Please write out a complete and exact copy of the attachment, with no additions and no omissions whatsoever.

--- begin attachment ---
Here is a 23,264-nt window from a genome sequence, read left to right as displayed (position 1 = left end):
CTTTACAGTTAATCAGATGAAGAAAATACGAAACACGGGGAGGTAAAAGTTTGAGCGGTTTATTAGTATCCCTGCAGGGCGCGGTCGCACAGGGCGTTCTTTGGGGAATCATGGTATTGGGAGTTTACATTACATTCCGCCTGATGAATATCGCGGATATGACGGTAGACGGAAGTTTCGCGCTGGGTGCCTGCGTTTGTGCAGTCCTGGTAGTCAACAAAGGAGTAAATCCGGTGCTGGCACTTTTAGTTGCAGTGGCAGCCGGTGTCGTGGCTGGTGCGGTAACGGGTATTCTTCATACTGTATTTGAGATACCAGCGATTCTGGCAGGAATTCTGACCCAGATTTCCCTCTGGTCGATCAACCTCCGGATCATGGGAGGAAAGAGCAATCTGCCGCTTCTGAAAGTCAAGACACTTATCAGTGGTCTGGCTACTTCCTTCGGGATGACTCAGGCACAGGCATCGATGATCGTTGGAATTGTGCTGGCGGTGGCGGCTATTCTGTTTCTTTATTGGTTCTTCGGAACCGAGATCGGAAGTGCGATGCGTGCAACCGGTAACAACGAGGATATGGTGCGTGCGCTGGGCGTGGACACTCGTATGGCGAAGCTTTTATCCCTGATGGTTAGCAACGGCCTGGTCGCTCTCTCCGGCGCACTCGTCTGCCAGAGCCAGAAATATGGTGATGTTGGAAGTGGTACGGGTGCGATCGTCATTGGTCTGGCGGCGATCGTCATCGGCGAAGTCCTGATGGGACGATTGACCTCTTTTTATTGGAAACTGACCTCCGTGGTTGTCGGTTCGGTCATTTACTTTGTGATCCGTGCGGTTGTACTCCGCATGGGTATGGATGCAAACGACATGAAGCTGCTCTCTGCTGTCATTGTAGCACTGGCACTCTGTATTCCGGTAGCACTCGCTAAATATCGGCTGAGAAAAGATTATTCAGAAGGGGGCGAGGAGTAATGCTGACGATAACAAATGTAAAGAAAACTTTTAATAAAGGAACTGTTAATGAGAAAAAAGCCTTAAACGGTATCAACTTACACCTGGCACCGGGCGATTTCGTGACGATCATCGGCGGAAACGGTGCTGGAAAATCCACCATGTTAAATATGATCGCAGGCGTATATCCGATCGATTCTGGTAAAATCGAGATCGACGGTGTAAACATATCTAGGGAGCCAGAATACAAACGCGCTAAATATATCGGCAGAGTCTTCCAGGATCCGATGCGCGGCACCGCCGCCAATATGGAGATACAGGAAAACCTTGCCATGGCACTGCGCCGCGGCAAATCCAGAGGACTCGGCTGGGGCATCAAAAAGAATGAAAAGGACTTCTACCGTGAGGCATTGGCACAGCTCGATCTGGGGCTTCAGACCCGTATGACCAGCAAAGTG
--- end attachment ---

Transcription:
Here is a 23,264-nt window from a genome sequence, read left to right as displayed (position 1 = left end):
CTTTACAGTTAATCAGATGAAGAAAATACGAAACACGGGGAGGTAAAAGTTTGAGCGGTTTATTAGTATCCCTGCAGGGCGCGGTCGCACAGGGCGTTCTTTGGGGAATCATGGTATTGGGAGTTTACATTACATTCCGCCTGATGAATATCGCGGATATGACGGTAGACGGAAGTTTCGCGCTGGGTGCCTGCGTTTGTGCAGTCCTGGTAGTCAACAAAGGAGTAAATCCGGTGCTGGCACTTTTAGTTGCAGTGGCAGCCGGTGTCGTGGCTGGTGCGGTAACGGGTATTCTTCATACTGTATTTGAGATACCAGCGATTCTGGCAGGAATTCTGACCCAGATTTCCCTCTGGTCGATCAACCTCCGGATCATGGGAGGAAAGAGCAATCTGCCGCTTCTGAAAGTCAAGACACTTATCAGTGGTCTGGCTACTTCCTTCGGGATGACTCAGGCACAGGCATCGATGATCGTTGGAATTGTGCTGGCGGTGGCGGCTATTCTGTTTCTTTATTGGTTCTTCGGAACCGAGATCGGAAGTGCGATGCGTGCAACCGGTAACAACGAGGATATGGTGCGTGCGCTGGGCGTGGACACTCGTATGGCGAAGCTTTTATCCCTGATGGTTAGCAACGGCCTGGTCGCTCTCTCCGGCGCACTCGTCTGCCAGAGCCAGAAATATGGTGATGTTGGAAGTGGTACGGGTGCGATCGTCATTGGTCTGGCGGCGATCGTCATCGGCGAAGTCCTGATGGGACGATTGACCTCTTTTTATTGGAAACTGACCTCCGTGGTTGTCGGTTCGGTCATTTACTTTGTGATCCGTGCGGTTGTACTCCGCATGGGTATGGATGCAAACGACATGAAGCTGCTCTCTGCTGTCATTGTAGCACTGGCACTCTGTATTCCGGTAGCACTCGCTAAATATCGGCTGAGAAAAGATTATTCAGAAGGGGGCGAGGAGTAATGCTGACGATAACAAATGTAAAGAAAACTTTTAATAAAGGAACTGTTAATGAGAAAAAAGCCTTAAACGGTATCAACTTACACCTGGCACCGGGCGATTTCGTGACGATCATCGGCGGAAACGGTGCTGGAAAATCCACCATGTTAAATATGATCGCAGGCGTATATCCGATCGATTCTGGTAAAATCGAGATCGACGGTGTAAACATATCTAGGGAGCCAGAATACAAACGCGCTAAATATATCGGCAGAGTCTTCCAGGATCCGATGCGCGGCACCGCCGCCAATATGGAGATACAGGAAAACCTTGCCATGGCACTGCGCCGCGGCAAATCCAGAGGACTCGGCTGGGGCATCAAAAAGAATGAAAAGGACTTCTACCGTGAGGCATTGGCACAGCTCGATCTGGGGCTTCAGACCCGTATGACCAGCAAAGTG